the faults and negligences which have hap 
pened with respect to the particular Me 
ditations and Additions of that day. 

70 Cije Spiritual (Brmtficfi of 


is offered for contemplation, how from the river Jordan 

Christ Jesus went to the Desert and there stayed ; the 

plan of the Fifth Day being preserved throughout. 


how blessed Andrew and the others in succession 
followed Christ. 


how our Lord preached the Sermon on the Mount, setting 
forth eight Modes of Blessedness. 


how to the Disciples sailing He shewed Himself, walking 
on the waters of the sea. 

how He taught in the Temple. 

concerning the raising of Lazarus. 


concerning the things done on Palm Sunday. 

The above-mentioned Mysteries see below, among 

the Mysteries of the Life of Christ. 

These three observations must here be 
made. In the first place, that in this se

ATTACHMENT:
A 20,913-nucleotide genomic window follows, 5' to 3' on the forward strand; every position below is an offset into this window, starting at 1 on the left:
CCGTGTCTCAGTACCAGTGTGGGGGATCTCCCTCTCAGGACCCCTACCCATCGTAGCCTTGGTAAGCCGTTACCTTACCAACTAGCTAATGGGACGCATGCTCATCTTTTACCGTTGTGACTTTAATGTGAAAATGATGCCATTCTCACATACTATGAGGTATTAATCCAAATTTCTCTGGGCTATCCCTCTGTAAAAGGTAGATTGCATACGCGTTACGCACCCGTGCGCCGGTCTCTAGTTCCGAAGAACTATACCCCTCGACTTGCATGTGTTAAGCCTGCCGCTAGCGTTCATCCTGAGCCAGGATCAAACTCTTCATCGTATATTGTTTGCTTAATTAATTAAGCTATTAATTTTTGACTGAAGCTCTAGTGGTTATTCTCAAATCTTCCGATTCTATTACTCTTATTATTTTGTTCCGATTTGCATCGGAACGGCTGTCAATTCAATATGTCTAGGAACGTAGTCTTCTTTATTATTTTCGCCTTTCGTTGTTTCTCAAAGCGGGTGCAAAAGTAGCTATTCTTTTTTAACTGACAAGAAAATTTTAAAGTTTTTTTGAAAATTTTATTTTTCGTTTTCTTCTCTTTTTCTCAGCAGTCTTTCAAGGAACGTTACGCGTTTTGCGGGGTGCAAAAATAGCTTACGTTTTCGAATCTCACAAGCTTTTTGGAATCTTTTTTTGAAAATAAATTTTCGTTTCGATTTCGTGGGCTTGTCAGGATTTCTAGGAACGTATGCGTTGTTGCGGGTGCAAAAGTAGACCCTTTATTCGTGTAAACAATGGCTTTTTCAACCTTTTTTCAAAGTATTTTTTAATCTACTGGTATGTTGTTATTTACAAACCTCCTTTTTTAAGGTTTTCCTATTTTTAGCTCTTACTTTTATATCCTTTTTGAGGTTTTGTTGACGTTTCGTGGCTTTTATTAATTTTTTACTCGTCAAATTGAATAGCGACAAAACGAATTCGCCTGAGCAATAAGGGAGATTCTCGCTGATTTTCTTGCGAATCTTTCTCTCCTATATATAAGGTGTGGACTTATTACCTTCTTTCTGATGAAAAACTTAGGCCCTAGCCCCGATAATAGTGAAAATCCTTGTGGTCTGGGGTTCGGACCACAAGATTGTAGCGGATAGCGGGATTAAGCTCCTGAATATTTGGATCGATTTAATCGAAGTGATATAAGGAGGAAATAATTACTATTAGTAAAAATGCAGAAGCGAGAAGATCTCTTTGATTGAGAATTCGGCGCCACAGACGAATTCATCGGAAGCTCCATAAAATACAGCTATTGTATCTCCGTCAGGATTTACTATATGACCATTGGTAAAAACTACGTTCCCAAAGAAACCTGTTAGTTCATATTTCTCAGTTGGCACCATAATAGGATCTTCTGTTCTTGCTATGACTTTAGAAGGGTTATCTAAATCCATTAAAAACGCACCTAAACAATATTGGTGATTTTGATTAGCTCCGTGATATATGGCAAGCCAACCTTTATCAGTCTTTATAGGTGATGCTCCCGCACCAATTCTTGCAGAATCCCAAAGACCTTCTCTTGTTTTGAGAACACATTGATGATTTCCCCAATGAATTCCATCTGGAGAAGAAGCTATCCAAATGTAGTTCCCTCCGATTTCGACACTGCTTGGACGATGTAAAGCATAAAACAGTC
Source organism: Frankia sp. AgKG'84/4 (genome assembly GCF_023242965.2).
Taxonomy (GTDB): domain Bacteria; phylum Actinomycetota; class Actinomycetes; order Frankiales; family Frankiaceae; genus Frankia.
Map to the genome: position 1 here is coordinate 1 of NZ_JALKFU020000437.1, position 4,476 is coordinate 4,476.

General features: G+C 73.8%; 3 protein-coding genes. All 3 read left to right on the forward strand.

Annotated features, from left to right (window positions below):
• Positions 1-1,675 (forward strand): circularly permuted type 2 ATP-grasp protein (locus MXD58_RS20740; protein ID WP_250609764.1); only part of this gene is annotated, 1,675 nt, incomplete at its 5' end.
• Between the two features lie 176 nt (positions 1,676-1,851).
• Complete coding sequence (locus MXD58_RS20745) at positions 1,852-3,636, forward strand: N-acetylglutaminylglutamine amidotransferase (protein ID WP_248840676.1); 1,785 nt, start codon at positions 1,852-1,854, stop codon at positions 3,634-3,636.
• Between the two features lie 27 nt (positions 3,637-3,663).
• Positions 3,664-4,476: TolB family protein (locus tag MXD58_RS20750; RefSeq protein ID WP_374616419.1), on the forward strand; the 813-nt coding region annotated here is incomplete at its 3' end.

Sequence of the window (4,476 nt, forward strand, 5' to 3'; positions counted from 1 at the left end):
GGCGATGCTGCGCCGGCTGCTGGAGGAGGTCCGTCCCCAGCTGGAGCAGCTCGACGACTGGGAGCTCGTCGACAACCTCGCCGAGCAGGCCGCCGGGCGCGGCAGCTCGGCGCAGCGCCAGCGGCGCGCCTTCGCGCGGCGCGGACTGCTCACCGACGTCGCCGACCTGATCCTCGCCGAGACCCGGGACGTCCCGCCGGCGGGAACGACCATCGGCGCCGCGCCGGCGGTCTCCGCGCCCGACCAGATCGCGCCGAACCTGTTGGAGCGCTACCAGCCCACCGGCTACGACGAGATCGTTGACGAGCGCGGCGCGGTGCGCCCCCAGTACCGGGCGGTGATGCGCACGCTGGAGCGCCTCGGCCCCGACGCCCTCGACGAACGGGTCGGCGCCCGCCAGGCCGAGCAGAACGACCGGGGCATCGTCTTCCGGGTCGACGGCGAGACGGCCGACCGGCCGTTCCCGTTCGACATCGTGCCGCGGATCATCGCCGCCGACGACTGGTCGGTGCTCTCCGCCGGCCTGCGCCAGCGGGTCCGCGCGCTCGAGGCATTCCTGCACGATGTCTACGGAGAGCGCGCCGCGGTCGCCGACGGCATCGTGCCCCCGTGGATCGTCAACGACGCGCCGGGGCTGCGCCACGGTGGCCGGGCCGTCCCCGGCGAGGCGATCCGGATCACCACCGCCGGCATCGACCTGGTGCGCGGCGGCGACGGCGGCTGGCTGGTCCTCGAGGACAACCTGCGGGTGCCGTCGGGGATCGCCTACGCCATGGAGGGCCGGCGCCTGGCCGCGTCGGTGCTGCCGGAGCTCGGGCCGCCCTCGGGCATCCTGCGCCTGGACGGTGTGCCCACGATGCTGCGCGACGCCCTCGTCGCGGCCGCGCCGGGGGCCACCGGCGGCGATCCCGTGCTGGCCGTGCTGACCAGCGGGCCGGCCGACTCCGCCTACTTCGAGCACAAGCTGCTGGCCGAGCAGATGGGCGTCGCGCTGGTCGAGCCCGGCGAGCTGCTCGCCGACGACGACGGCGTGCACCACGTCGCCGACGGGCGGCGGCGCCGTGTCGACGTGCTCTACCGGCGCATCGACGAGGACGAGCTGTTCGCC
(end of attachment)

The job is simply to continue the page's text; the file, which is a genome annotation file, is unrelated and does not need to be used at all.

cond week, according to the command of 

lopola. 71 

time, and the advantage of the person ex 
ercising himself, some meditations may 
be either added to the foregoing; as con 
cerning the Mysteries of the Visitation, 
the Shepherds, the Circumcision, and the 
Three Kings ; or withdrawn from them : 
they being only sketched as an introduc 
tion, for the purpose of forming better 
(the method of) contemplation. 

^Secondly, that the consideration of 
Elections is to be begun from the contem- 

S ation of the departure of Christ from 
azareth towards the Jordan, so as to 
include that which is made on the fifth 
day with the rest. 

Thirdly, that before we enter upon the 
matter of Elections, in order that we may 
dispose our affection to receive the genuine 
doctrine of Christ, it is eminently profit 
able to consider, and through the whole 
day revolve every now and then, the